Twitter media head: ‘Asian broadcasters are making social too hard’

L:R Lee, Keens, Laor, Kearley

L:R Lee, Keens, Laor, Kearley

Danny Keens, head of media at Twitter Australia, has told a forum that in his view Asian broadcasters were making it too complicated for their audiences by offering a plethora of social networks on which to have an online conversation.

Speaking today at Broadcast Asia at the Marina Bay Sands hotel, in Singapore, Keens said in his experience Asia TV networks were spreading the social conversation too thin.

“You have to keep it simple when you talk about social and TV,” said Keens. If I step out of my Twitter hat for a second, I have watched TV shows where they say go to Facebook, Instagram, Twitter, Tumblr, blah blah — all these social networks.

“You are making it too hard for the audience.”Keens, while acknowledging that he was biased towards Twitter, said that broadcasters would be wise to choose a place to have the online discussion.

“Everyone is on Twitter, Facebook, Tumblr, Google etc they are all there, although some more than others, but what they are asking is where is the conversation? Where are my friends going? Where is the conversation taking place,” he said.

“If I speak from my role at Twitter. It is a decision you have to make a decision as a business but you have to keep it simple, choose one social media network — work out where you want that social conversation to be.

“It doesn’t have to be the largest social network or the network with the most users. It should be the network with the best content, the engaging content and that’s a decision you make when driving people to that network and harnessing the power of the conversation.”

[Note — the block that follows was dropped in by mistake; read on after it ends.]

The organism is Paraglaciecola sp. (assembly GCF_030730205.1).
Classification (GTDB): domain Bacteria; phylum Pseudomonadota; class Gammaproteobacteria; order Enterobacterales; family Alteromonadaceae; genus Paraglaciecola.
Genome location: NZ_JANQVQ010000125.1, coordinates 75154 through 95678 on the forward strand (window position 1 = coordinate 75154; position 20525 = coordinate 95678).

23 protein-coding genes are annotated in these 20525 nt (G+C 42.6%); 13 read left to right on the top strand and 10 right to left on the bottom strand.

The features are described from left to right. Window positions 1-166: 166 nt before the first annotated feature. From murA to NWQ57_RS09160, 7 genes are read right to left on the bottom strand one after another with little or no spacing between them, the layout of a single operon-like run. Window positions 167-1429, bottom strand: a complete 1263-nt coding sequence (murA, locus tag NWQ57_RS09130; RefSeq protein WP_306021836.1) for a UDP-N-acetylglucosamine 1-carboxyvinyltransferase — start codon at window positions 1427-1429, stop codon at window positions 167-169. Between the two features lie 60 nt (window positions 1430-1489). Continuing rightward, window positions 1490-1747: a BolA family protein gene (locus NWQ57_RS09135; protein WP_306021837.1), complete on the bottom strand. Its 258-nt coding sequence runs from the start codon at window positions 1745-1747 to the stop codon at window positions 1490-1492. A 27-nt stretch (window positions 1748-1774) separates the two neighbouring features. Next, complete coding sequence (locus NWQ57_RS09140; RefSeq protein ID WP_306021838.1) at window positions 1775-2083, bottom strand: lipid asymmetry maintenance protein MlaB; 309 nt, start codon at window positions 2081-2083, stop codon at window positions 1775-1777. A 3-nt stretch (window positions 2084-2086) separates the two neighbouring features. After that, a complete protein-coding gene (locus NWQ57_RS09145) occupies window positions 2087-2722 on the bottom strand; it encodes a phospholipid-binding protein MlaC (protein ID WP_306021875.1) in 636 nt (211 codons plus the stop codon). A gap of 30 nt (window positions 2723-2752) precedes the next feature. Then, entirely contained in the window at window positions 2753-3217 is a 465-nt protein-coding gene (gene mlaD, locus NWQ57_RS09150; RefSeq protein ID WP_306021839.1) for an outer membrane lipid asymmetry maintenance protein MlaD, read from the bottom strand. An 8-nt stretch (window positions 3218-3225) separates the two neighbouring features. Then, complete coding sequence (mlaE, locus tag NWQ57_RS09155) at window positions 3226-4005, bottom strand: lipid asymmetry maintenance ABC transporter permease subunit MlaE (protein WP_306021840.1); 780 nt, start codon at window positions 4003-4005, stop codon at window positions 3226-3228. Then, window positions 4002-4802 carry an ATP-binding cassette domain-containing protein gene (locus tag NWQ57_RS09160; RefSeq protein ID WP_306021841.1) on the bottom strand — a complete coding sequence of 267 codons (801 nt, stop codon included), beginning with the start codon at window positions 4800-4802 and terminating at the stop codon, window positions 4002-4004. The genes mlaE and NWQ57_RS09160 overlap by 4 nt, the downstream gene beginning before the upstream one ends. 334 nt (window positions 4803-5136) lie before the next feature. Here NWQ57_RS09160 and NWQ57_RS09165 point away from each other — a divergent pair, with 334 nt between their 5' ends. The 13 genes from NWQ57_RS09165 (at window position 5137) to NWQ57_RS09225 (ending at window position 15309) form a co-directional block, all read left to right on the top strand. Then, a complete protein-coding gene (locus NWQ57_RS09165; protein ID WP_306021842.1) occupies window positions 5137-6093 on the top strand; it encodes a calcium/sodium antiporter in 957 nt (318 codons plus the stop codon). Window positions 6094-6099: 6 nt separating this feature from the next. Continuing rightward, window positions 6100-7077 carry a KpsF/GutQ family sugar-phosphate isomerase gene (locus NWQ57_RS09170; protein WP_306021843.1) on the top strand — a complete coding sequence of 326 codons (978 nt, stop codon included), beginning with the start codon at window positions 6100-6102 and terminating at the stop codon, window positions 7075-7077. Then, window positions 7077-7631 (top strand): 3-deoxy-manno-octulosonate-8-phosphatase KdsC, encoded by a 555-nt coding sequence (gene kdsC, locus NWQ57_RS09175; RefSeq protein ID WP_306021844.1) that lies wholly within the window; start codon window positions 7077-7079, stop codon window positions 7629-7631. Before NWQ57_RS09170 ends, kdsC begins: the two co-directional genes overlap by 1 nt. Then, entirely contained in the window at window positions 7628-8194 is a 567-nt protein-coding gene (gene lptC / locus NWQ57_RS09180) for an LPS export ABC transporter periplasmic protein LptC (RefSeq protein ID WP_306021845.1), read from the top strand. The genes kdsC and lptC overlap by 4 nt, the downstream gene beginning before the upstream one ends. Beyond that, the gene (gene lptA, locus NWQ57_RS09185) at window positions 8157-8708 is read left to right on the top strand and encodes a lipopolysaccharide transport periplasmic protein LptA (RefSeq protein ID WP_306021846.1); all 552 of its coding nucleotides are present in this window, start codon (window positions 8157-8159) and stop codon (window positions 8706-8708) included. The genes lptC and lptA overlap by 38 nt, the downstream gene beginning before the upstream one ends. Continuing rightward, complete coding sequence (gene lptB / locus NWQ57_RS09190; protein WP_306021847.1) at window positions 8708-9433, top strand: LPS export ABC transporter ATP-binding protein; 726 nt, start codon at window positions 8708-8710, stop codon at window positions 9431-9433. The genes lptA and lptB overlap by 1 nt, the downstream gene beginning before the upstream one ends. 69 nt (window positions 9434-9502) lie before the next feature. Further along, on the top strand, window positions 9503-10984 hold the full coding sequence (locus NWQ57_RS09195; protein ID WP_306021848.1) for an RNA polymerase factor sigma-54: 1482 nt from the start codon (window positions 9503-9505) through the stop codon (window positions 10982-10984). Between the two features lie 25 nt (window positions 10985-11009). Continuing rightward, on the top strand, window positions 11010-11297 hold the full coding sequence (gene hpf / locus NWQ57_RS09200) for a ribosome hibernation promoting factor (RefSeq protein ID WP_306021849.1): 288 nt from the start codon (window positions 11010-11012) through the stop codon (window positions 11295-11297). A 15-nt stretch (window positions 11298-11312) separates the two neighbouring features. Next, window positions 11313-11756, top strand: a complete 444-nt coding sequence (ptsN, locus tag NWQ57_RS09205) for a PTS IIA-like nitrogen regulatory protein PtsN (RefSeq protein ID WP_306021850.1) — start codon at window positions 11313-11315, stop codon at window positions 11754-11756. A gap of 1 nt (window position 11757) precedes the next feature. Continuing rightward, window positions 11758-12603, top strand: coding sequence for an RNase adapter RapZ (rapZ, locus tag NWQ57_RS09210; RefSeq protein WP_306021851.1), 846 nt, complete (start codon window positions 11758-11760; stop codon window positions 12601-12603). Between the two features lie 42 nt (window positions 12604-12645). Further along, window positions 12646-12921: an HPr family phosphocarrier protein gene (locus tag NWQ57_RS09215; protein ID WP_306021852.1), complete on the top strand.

Keens was speaking on a panel that also included CEO of social applications provider Applicaster Jonathan Laor who took issue with his argument.

Laor argued broadcast apps could be built that harnessed the conversation from online streams such as Twitter’s API but which brought the content into an online environment that would be owned by the broadcaster.

“As a broadcaster I would not be referring people to the social network at all,” said Laor. “I would be referring people to the one social network app that is the broadcaster’s property.”

“Those apps can integrate seemlessly. Many of them can bring together Facebook, Twitter, Instagram etc that way you are bring the user to one place instead of a referring them to a hundred different sites.”

Also on the panel was LC Lee founder and chairman of RelayTV and Eric Kearley Head of IPTV and PayTV at Australian telecommunications company Telstra.

“I think we are all saying the same thing: how do you make it easy? How do you do it in a single click?”, said Lee.

Speaking to Mumbrella Asia after the event, Keens elaborated on his remarks explaining that he was particularly worried about the issue among Asia broadcasters.

“(It is a problem) mainly in Asia. The Australian broadcasters get that Twitter is where the conversation takes place but in less mature social TV markets there is a lot if confusion,” said Keens.

They know they need to play in the space but there competition is a lot tougher in emerging markets where there are several more social players.”

Nic Christensen


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